Saturday, February 3, 2018

'I ain't havin' no ginger-haired she-catamaran poachin' around here, savvy?'

R. V. Gery was a British Navy veteran and ex-convict -- he did six months for fraud -- who settled in Canada and got into the pulp business. He started out as an Adventure regular but by the mid-1930s Short Stories had become his main market. "Magruder's Way" (November 25, 1937) is a title that tells only half the story, which is as much concerned with Red Heron's way as Jerry Magruder's. They're rival traders in the South Pacific, Magruder the established veteran, Heron the upstart interloper and a woman to boot. She's "poaching" on Magruder's normal trade with island natives and he doesn't like it. He expresses his disapproval in typical pulp male manner, warning her that "it'll be a spanked sit-upon for you -- and a single ticket to Sydney" when he catches up with her, "Go on down there an' get yourself marries. That's the lay for you!" Red Heron is a badass, however, and even more of a badass is her mate, the loyal but unscrupulous cockney Henry Jevons. The novelette evolves into a three-way battle as two villains, murderers and more literal poachers, an Australian and a Frenchman, make their play for anybody's boat. Magruder constantly underestimates Heron's ability to deal with this threat, perhaps because he sees how the stakes for her are higher than they would be for him.

Rusty [Magruder's mate] nodded again, sagely. 'They'll knock her off,' he observed. 'Sure's eggs!'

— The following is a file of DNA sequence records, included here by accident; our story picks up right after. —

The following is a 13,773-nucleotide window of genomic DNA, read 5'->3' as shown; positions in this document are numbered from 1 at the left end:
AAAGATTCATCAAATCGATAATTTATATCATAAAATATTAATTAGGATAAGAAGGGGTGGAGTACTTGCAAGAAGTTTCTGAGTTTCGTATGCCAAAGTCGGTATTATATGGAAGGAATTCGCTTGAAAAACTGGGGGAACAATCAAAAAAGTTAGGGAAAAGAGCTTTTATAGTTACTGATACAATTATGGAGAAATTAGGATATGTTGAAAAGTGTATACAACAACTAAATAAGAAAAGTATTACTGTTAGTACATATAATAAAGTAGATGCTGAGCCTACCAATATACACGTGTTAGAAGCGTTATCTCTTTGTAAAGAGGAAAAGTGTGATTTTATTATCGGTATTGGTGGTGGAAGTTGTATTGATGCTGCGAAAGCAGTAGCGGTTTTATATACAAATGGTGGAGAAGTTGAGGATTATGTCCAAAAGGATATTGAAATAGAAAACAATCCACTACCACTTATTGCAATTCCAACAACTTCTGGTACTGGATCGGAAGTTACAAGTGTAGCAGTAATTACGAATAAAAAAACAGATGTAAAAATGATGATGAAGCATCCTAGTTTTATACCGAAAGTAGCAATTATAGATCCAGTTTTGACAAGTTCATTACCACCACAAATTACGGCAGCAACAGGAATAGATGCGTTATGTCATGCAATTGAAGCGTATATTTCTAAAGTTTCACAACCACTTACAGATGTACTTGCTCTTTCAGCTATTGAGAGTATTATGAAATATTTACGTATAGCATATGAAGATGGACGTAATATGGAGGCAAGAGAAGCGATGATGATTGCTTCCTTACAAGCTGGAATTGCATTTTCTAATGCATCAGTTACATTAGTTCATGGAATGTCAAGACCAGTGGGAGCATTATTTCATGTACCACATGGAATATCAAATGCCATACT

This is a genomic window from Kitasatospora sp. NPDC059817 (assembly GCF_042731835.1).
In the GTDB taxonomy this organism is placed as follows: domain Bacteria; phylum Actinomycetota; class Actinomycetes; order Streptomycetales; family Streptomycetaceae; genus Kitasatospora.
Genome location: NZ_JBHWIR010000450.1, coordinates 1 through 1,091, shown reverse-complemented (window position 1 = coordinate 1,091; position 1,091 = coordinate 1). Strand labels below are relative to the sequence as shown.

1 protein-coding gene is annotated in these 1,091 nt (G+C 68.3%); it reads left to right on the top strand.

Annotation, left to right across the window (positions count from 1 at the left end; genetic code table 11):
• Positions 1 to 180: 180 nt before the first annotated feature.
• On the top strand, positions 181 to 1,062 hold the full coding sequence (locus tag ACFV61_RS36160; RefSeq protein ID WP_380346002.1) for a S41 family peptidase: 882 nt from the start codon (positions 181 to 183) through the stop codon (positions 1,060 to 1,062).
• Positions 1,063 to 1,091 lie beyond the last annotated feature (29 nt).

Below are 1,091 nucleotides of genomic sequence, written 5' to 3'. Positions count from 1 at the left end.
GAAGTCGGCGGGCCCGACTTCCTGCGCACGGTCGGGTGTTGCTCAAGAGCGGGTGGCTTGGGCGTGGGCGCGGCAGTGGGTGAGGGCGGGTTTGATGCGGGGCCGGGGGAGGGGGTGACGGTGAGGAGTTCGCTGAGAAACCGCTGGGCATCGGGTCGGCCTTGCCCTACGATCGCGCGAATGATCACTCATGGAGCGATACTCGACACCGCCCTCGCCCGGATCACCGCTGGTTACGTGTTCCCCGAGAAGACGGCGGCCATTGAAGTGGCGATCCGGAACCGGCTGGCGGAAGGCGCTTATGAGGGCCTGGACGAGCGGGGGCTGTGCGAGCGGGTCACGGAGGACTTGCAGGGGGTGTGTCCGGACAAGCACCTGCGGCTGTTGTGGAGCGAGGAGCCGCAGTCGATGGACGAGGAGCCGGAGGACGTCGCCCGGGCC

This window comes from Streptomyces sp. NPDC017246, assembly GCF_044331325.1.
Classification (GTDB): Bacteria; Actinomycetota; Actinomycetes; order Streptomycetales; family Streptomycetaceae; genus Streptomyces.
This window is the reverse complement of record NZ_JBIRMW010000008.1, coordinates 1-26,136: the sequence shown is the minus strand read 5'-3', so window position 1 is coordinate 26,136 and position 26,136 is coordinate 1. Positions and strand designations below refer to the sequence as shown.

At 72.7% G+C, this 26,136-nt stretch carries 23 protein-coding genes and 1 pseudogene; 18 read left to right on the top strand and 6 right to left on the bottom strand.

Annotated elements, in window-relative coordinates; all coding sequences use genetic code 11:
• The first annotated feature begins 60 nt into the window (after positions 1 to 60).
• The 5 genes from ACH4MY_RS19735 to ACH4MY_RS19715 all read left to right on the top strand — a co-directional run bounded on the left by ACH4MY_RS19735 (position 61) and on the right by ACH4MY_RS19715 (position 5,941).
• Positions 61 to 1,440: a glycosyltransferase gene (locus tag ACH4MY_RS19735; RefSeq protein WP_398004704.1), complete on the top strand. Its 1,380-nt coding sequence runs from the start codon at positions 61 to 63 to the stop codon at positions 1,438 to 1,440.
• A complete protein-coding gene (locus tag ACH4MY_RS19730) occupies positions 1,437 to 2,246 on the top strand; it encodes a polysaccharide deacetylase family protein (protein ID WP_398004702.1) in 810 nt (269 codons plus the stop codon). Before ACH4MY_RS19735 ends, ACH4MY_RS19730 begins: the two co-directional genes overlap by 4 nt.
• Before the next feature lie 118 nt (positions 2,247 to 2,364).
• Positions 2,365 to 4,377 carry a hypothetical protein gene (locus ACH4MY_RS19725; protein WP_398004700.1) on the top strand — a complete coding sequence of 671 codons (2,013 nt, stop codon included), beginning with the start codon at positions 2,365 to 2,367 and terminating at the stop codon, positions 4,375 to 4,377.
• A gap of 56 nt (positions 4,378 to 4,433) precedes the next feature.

'Knock her off!' Cap'n Jerry almost groaned. Rusty's imagination was never his strong point. 'Ain't you been brought up to know the facts o' life, ye big ox? If t'was only that -- An' here, too, right smack-dab in the middle of my islands. Man alive, shut your eyes an' think for a minute -- if ye can thing -- what that couple'll do with her. Judas Priest!'
Obediently, Rusty closed his eyes, but when he opened them it was not with any lurid envisagement.
'It ain't any business o'yourn,' he said. 'Thought ye didn't like her.'
Cap'n Jerry drew a long breath and expanded it to the bottom of his lungs in a torrent of abuse that once again beat anything even Rusty had ever listened to.
'Like her!' he yelled finally. 'Why, ye blitherein' ape, what's that got to do with it? Like her? My soul an' body, I wish she was in everlastin' blazes this minute an' stying there. But that ain't it, ye lummox. She's here -- an' if them swine get a her, there'll be somethin' happen that'll give us all a black eye hereabouts for good. Give me a black eye, by Joseph, all up an' down the islands, just for lettin' it happen.

Magruder isn't wrong about the Frenchman's intentions, but so singleminded is he in his determination to defend Red Heron's virtue that he ends up inadvertently sacrificing his own boat to the bad guys, while Red ends up taking him prisoner on her own ship. She then proves herself a super sailor by giving chase to the villains in the teeth of a storm. Magruder finally joining her at the wheel as the captains discover common interests. She's ready to overtake the enemy and seize Magruder's abandoned ship for salvage, with Cap'n Jerry locked in a cabin, when Jerry recalls that the outsailed killers have an equalizer on board: Magruder's cargo of explosives. Gery moves smoothly into thriller mode as Heron closes in on her quarry, the Frenchman prepares to toss a bomb at her ship, and Magruder pounds hopelessly on the door to warn her. Finally he bursts through the skylight to save the day by literally batting the bomb away with his hand at almost the last moment. There's nothing like that to bring two people closer together, and the tale ends with thoughts of spankings mostly forgotten. It's an unpretentious, entertaining story, predictably heavy on accents but in a way fitting the overall lighthearted tone. I couldn't tell from the FictionMags Index whether Gery made a series of Magruder and Heron, but they struck me as characters worthy of an encore appearance.

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